Last look at Pa.'s primary election as polls open

Polls open at 7 a.m. today and close at 8 p.m. 

HARRISBURG — Election Day for Pennsylvania’s midterm primaries is here.

Polls open at 7 a.m. and close at 8 p.m. All mail-in and civilian absentee ballots must be returned to local election offices before 8 p.m. Military and overseas ballots are due May 24.

Democrats and Republicans will choose their respective party’s nominees for a bevy of regional and statewide races: governor, lieutenant governor, U.S. Senate, state House and Senate and party committee leaders.

A combined 910,488 mail-in and absentee ballots were provided to voters on request, with nearly half returned as of the middle of last week. Of them, 695,351 went to Democrats, 208,443 to Republicans, 6,694 to other voters.

Election officials aren’t permitted to open and count ballots until polls open on Election Day. State election officials expect this could delay results in some counties beyond election night.

Many races are competitive, particularly in the statewide races.

There are nine Republicans on the ballot for governor led by state Sen. Doug Mastriano, Bill McSwain, Lou Barletta and Dave White. Senate President Pro Tempore Jake Corman and Melissa Hart are on the ballot, too, but are asking voters to support Barletta.

Attorney General Josh Shapiro is the lone Democrat running for governor.

The winners will vie to succeed Gov. Tom Wolf, who’s term-limited.

The Republican field is crowded in the Senate race, too. There are seven competitors on the ballot looking to retain the seat of outgoing U.S. Sen. Pat Toomey. Kathy Barnette worked her way from a long-shot to a neck-and-neck position with leading candidates Dr. Mehmet Oz and David McCormick.

Among Democrats, Lt. Gov. John Fetterman faces U.S. Rep. Conor Lamb, state Rep. Malcolm Kenyatta and Alex Khalil. Fetterman suffered a stroke Friday and, according to his campaign, is expected to make a full recovery.

Nine Republicans and three Democrats are on the ballots in the competition to succeed Fetterman as lieutenant governor.

Half of Pennsylvania’s 50 state Senate seats are up for election. A combined 10 races are contested across both parties. Five races have no incumbent competing.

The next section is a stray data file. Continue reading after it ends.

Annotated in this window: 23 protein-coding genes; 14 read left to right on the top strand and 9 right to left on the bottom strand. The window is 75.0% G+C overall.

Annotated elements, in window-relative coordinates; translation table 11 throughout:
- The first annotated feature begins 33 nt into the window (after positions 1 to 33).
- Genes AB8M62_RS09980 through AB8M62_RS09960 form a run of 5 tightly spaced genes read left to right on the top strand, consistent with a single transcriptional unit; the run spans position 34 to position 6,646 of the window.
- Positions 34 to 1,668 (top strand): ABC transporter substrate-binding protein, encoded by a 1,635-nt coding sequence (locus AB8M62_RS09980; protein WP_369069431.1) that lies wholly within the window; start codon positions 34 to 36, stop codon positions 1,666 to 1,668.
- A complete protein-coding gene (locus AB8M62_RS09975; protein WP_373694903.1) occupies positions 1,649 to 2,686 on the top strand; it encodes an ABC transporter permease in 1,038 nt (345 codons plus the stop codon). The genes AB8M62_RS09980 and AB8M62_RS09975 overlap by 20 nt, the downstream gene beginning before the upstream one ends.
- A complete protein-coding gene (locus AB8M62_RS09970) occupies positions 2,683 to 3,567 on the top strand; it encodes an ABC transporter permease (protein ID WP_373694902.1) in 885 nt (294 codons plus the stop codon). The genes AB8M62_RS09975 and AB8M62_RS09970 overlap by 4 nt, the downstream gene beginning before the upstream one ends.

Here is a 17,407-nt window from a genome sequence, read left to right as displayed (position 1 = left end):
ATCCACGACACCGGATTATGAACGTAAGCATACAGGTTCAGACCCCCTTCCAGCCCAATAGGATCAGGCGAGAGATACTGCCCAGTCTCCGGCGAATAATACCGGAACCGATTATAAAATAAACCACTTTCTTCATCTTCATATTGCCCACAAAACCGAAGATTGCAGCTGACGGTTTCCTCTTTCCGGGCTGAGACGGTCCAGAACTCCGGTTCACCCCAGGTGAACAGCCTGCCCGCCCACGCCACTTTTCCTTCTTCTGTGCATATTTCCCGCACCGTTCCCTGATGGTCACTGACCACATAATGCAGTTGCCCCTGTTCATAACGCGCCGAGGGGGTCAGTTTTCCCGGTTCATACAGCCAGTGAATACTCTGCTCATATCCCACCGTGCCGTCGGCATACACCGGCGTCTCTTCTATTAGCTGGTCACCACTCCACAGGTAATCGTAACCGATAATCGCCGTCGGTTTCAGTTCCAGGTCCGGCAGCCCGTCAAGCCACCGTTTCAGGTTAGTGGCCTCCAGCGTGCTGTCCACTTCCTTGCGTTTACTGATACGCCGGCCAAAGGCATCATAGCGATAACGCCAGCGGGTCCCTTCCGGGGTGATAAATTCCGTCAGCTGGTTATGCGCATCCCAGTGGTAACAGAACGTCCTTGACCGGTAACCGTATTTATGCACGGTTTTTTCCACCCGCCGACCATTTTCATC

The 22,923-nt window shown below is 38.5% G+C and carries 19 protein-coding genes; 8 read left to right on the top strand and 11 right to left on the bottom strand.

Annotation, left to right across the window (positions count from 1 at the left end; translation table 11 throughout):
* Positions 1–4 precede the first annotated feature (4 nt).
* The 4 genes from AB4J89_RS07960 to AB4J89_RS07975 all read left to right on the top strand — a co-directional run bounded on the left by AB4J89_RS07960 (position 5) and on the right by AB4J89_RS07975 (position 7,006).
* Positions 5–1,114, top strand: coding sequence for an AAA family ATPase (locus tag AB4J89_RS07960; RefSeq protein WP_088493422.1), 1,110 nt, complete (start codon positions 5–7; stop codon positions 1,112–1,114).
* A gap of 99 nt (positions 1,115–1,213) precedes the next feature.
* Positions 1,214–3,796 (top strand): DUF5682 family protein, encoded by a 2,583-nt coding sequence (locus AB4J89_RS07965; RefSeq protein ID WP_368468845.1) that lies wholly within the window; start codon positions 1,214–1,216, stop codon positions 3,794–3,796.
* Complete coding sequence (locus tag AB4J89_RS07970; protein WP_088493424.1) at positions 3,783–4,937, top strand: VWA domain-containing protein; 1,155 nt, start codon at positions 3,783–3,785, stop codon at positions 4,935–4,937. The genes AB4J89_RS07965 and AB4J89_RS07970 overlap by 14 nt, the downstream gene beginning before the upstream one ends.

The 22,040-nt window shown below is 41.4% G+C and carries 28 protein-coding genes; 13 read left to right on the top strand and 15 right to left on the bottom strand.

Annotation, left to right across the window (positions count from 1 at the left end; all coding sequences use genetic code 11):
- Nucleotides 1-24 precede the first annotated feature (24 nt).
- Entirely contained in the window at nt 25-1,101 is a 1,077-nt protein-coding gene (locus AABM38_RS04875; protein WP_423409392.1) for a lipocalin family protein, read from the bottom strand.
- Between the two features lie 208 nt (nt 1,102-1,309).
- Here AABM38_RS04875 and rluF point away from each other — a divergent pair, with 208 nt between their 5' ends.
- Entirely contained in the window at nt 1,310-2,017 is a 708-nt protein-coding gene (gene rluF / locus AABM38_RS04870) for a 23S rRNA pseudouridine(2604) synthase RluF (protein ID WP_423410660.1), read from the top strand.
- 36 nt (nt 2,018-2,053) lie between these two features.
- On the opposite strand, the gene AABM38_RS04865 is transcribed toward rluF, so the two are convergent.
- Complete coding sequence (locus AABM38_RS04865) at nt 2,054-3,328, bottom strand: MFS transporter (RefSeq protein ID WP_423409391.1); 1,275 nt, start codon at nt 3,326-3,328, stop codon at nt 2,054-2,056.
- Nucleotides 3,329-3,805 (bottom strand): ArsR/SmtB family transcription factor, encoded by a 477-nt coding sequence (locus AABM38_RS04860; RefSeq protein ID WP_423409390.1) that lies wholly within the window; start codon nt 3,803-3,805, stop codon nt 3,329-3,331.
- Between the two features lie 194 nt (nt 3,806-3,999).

Each of Pennsylvania’s 203 state House seats are also up for election. There are 69 contested races across both parties. In 36 districts, there is no incumbent seeking re-election. However, in three races, incumbents are competing against each other due to legislative lines being redrawn in the redistricting process.

The primaries are closed to registered voters of the respective parties. Independent voters can only cast a ballot in limited instances this year where there is a special election or local ballot question.

Electors with vote-by-mail ballots are encouraged to return them in person at this point either at a county election office or, where in the 22 counties that authorized them, an official ballot dropbox. Do not return vote-by-mail ballots at polling precincts. The standard delivery estimate for election mail was three days.

Voters must return only their own ballots or risk violating election code. Persons with disabilities can submit an official form with their ballot that authorizes someone else to drop it off on their behalf.

Voters who received a mail ballot but didn’t complete it can surrender the unused mail ballot, along with both envelopes, at their polling place and vote a regular ballot. Provisional ballots are also available at precincts for those who applied for a mail ballot but didn’t receive one.

For detailed information on dropbox and election board office locations, polling locations, third-party delivery authorization forms, emergency absentee ballots and more, visit vote.pa.gov or call a local election board.

Photo identification is only required at the polls for those casting a ballot at a specific precinct for the first time.

Registration for the primary is closed. Eligible voters who aren’t registered can do so beginning Wednesday ahead of the Nov. 8 general election.

Track the status of a mail ballot at pavoterservices.pa.gov. Follow election night returns with live updates at electionreturns.pa.gov. Check county websites for updates on regional races.

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